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«The Development and Initial Validation of Competencies and Descriptors for Canadian Evaluation Practice Brigitte Maicher Net Results and Associates ...»

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The Development and Initial Validation

of Competencies and Descriptors for

Canadian Evaluation Practice

Brigitte Maicher

Net Results and Associates

Fredericton, New Brunswick

Christine Frank

Christine Frank and Associates

Barrie, Ontario

Abstract: This article presents the Canadian experience of establishing competencies

as part of a professional designation project. First we discuss the foundations of the

competencies, including the preliminary work of compiling a cross-walk of evaluator competencies, a document that then served as the basis for consultations across Canada. The next steps were to extract five broad themes or competency domains, each containing specific competencies, and to develop descriptors for each competency. A group of Canadian evaluation experts was then asked to rate the competencies and their descriptors. The results of this preliminary validation exercise are highlighted.

To conclude, we note how the competencies and their descriptors are currently being used and look ahead to next steps.

Keywords: competency, competency domain, credential, descriptor Résumé : Cet article présente l’élaboration de compétences dans le cadre d’un projet de titres professionnels au Canada. En premier lieu, l’on discute des fondements des compétences, incluant l’étape préliminaire de compilation d’un référentiel des compétences des évaluateurs, un document ayant ensuite servi de base pour des consultations pancanadiennes. Les prochaines étapes consistaient à identifier cinq thèmes généraux ou domaines de compétences contenant chacun leurs compétences spécifiques, ainsi qu’à élaborer des descripteurs pour chaque compétence. L’on a ensuite demandé à un groupe d’experts évaluateurs canadiens de coter chaque compétence et ses descripteurs. Les résultats de cet exercice préliminaire de validation sont soulignés ici. Pour conclure, l’on note comment on se sert actuellement des compétences et de leurs descripteurs et l’on se penche sur les prochaines étapes.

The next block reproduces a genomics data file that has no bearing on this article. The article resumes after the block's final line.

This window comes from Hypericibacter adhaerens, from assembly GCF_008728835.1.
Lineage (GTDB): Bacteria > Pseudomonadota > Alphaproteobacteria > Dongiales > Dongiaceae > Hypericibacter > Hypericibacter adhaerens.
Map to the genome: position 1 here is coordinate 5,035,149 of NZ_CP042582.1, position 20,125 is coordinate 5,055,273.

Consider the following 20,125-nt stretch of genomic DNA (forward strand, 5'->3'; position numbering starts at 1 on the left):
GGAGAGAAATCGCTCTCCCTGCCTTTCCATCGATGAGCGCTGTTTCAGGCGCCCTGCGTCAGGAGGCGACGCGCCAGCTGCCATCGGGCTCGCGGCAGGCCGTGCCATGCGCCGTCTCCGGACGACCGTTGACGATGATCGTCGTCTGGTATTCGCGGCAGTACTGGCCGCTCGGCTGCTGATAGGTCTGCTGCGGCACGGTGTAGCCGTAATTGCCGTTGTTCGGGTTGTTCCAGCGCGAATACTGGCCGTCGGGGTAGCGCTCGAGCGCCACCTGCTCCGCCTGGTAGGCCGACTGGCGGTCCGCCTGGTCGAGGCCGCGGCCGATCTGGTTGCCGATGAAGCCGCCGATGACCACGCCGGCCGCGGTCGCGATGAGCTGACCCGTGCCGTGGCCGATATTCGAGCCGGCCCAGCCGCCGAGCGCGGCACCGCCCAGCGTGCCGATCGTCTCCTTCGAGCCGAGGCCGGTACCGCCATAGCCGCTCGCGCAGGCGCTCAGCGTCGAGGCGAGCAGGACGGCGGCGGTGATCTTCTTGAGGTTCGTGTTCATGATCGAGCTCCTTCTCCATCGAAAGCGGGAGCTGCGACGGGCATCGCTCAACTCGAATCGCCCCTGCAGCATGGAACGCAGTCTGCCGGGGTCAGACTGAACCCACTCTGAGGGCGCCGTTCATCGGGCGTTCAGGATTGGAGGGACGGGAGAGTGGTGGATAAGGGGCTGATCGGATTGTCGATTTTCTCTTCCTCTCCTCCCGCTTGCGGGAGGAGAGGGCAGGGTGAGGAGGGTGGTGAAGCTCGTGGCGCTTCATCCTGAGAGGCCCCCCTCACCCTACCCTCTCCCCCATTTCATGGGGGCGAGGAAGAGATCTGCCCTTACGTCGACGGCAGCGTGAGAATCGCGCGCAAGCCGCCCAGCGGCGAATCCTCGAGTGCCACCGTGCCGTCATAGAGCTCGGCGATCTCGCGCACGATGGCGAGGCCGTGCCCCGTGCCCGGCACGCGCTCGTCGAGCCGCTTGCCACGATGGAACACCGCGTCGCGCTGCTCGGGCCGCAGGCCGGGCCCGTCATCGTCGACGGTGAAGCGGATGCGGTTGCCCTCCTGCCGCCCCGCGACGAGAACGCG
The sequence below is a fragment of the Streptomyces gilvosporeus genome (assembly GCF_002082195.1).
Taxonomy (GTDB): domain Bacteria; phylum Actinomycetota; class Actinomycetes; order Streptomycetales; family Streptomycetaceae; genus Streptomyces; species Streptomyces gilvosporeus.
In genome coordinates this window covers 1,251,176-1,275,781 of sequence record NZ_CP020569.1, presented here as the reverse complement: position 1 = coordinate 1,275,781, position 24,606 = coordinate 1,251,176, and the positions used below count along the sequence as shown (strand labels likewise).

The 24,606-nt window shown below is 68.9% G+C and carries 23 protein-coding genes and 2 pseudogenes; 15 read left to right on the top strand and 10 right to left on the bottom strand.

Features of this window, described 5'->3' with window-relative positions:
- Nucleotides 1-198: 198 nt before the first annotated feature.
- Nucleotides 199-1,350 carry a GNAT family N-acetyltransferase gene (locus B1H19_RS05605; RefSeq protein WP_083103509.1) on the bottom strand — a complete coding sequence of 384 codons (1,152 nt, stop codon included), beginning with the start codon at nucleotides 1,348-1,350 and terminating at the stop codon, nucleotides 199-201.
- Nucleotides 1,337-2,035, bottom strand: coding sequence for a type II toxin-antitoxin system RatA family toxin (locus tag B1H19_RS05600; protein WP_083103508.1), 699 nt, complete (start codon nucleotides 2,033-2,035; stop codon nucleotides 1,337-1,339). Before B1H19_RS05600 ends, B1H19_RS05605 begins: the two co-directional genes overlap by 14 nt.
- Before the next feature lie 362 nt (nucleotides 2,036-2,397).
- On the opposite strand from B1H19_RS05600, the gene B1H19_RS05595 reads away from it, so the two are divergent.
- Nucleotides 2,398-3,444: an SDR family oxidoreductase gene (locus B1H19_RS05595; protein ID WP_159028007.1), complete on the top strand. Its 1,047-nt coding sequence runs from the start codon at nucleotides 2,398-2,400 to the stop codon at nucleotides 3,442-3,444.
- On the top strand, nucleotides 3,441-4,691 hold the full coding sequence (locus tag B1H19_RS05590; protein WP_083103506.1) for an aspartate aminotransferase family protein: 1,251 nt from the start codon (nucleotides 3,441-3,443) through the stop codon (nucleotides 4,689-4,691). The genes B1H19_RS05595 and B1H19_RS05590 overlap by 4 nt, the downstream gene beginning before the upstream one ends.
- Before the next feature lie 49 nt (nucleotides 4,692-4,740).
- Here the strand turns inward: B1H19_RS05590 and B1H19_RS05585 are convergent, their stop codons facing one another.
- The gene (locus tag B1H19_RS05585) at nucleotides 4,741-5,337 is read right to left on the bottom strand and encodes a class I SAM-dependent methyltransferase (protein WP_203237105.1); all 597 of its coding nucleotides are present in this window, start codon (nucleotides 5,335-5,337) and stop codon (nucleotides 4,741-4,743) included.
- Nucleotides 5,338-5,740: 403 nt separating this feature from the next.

Mots clés : compétence, domaine de compétence, accréditation, descripteur Corresponding author: Brigitte Maicher, Net Results and Associates, 44 Kindle Crescent, Fredericton, NB, Canada, E3C 1M2; maicherb@nb.sympatico.ca © 2015 Canadian Journal of Program Evaluation / La Revue canadienne d'évaluation de programme 29.3 (Special Issue / Numéro s

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In 2007, the Canadian Evaluation Society (CES) embarked on an ambitious initiative called the Professional Designation Project. This project required, as one of its foundational pieces, a set of competencies for Canadian evaluators. CES saw the refinement of existing lists of competencies and the creation of descriptors as a reflective process that would provide guidance for the evaluation profession and contribute to a continuous monitoring and review of professional parameters and practice. As Eoyang and Berkas (1998) point out, systems do not move inexorably toward an end-point. The intent of developing these descriptors was to provide a base that could be built upon or revised as current knowledge and environments change. As such, the competencies and descriptors are not static and were not developed as end-points. They are meant to be reviewed on a regular basis.